CalFer is a mid-sized steel producer based in California. They specialise in producing large, high-grade steel beams for use in engineering projects, where these beams will be subject to heavy demands.
In recent years CalFer has had strong revenues corresponding to strong profits. However, this year, the company’s revenues have dropped by 35%.
Management has engaged our services to find out what has caused this drop in revenue and to work out how to return to previous years’ revenue levels.
The candidate should begin by gathering information on CalFer.
Do not allow them to become side-tracked here, as this information is not key to the case.
Only one product is supplied – these are standard-cross-section, high-grade steel beams, which are cut to length according to the specific client’s needs.
This kind of high-grade steel beam is only used in large engineering projects, where they will be part of structures with very high overall costs.
These steel beams are a commodity – price and quality of the specific product are more-or-less standard across the market.
The candidate should gather information about CalFer market position. In particular, they should ask about:
- The size of competitor companies
- Any advantages held by competitors
- Whether the industry as a whole has seen a similar fall in revenue
The final point, regarding industry-wide revenues, is crucial to the case – the candidate must grasp that the revenue problem is not industry-wide, but specific to CalFer.
- Competitors did not experience the same fall in revenue as CalFer
- In fact, competitors saw an average uptick of 8% in revenues.
Falling revenues are only a problem for CalFer. Thus, it seems that the problem must lie with CalFer’s buyers.
The candidate should ask about the following:
- Who CalFer’s customers are
- How those customers are segmented
- The previous year’s revenue stream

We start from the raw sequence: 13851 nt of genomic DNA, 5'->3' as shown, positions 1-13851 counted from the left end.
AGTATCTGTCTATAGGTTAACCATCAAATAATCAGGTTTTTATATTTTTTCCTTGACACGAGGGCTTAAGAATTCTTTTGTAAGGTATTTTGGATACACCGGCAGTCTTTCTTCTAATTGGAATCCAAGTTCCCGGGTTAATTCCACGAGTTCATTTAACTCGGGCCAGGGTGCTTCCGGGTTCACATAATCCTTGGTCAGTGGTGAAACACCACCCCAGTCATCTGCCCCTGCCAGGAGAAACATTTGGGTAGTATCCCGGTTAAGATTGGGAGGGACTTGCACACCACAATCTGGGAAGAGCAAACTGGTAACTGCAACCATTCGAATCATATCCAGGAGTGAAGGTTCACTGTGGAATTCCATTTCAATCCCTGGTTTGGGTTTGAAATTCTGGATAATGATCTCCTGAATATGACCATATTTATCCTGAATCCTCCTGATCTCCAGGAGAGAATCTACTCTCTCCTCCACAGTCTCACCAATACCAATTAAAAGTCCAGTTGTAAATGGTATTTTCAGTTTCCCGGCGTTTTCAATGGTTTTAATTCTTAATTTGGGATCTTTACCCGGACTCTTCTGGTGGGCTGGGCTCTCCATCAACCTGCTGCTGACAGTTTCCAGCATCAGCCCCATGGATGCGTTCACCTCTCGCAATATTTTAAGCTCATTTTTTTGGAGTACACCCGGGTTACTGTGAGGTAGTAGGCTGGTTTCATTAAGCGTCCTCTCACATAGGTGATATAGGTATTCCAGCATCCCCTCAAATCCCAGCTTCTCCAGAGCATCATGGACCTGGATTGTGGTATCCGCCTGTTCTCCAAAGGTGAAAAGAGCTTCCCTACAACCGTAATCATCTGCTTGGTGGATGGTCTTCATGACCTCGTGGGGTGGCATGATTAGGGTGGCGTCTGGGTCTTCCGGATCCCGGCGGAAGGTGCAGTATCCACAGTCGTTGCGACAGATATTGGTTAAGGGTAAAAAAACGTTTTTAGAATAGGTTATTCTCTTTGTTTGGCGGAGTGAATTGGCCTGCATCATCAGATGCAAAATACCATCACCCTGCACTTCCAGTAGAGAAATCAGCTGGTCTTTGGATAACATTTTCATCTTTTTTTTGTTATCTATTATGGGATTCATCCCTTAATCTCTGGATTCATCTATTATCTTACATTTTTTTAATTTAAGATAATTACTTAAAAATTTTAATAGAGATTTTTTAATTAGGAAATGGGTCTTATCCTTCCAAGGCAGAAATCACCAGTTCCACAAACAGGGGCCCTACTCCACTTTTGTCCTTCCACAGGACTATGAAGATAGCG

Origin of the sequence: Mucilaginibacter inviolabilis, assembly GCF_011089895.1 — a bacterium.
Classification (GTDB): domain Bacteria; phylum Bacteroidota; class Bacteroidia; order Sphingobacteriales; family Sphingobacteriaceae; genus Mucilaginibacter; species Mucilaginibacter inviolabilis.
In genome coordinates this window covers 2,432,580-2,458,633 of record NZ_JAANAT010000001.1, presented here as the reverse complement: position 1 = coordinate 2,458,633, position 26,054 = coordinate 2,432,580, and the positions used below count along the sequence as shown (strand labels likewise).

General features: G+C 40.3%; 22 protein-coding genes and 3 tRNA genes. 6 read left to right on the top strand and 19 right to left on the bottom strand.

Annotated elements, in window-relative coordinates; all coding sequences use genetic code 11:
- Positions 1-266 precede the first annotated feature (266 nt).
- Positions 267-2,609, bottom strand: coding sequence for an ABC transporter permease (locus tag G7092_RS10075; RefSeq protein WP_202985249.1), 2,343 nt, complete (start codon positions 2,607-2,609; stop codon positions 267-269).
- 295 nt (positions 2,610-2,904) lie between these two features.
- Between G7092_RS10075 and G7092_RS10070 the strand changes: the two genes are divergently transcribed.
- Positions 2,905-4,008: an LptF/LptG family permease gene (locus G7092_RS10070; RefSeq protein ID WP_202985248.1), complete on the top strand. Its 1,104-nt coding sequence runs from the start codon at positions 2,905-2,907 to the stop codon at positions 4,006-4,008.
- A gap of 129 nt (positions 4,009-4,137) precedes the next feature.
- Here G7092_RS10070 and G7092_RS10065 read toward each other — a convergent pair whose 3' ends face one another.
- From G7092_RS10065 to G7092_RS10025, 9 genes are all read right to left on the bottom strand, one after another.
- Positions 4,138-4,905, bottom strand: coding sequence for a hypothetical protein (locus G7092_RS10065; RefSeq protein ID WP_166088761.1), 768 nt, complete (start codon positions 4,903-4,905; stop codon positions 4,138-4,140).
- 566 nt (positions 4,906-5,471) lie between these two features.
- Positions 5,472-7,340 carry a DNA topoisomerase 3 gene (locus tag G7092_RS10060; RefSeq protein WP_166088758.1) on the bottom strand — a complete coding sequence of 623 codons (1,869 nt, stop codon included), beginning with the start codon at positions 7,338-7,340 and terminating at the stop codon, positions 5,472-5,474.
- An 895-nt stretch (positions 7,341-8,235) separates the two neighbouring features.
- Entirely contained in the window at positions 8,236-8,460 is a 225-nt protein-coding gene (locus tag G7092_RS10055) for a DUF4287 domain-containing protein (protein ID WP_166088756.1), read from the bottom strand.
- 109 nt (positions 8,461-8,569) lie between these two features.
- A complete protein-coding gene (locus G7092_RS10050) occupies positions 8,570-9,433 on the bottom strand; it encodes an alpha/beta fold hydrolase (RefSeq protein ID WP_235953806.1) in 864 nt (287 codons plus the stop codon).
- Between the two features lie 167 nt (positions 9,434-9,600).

CalFer’s customers are segmented into “minor buyers”, who buy small amounts of steel for repair work or relatively smaller projects, and “major buyers”, who make very large orders to support sizable engineering projects.
Sales to minor buyers have increased by 15% this year.
Six years ago, CalFer entered into a contract with the Road Group construction firm, which was itself engaged in a large, nine year project, contracted by the California State Government, to build a new network of highways and smaller roads across one part of California. CalFer agreed to supply Road Group exclusively within the construction/civil engineering sector.
This agreement meant that CalFer gained its biggest ever buyer, whilst Road Group gained the reliable, geographically local supply of quality steel required for them to deliver their highway project according to plan. The contract was stated to run for nine years – the whole duration of Road Group’s highway project.
The candidate should form the following conclusions:
Since sales to minor buyers increased, there must have been a very large fall in sales to major buyers.
Road Groups – CalFer’s most important major buyer – has been ordering much less this year.
Conclusion and Recommendations
The candidate can conclude that CalFer’s revenue problem is not a reflection of an industry in the wider market, since competitor revenues are growing strongly. Rather, it seems the drop-off in revenue was due to Road Groups reduced volume of orders.
Making the agreement with Road Group was generally a good move by CalFer, who gained a very large buyer. However, more attention should have been paid to how Road Group’s demand for steel would fluctuate over the course of the highway project, so as to plan to balance this by securing customers in other industries. It would also have been beneficial for CalFer to require a minimum annual purchase of steel from Road Group as part of the contract.
Leasing CalFer’s spare production capacity to competitors who currently lack the capacity to fill orders.
Sell steel beams to competitor companies to resell under their own brand.
CalFer should try to get out of their contract with Road Group, so that they can sell to other buyers in that industry.
Calfer should also try to find new major buyers in other industries. For example, maritime projects like ship-building and oil rig construction should also require large amounts of high-grade steel
CalFer should try to differentiate their product if possible. Perhaps they could produce an even more high-grade version of their steel, so as to become the producer of choice for technically demanding engineering projects.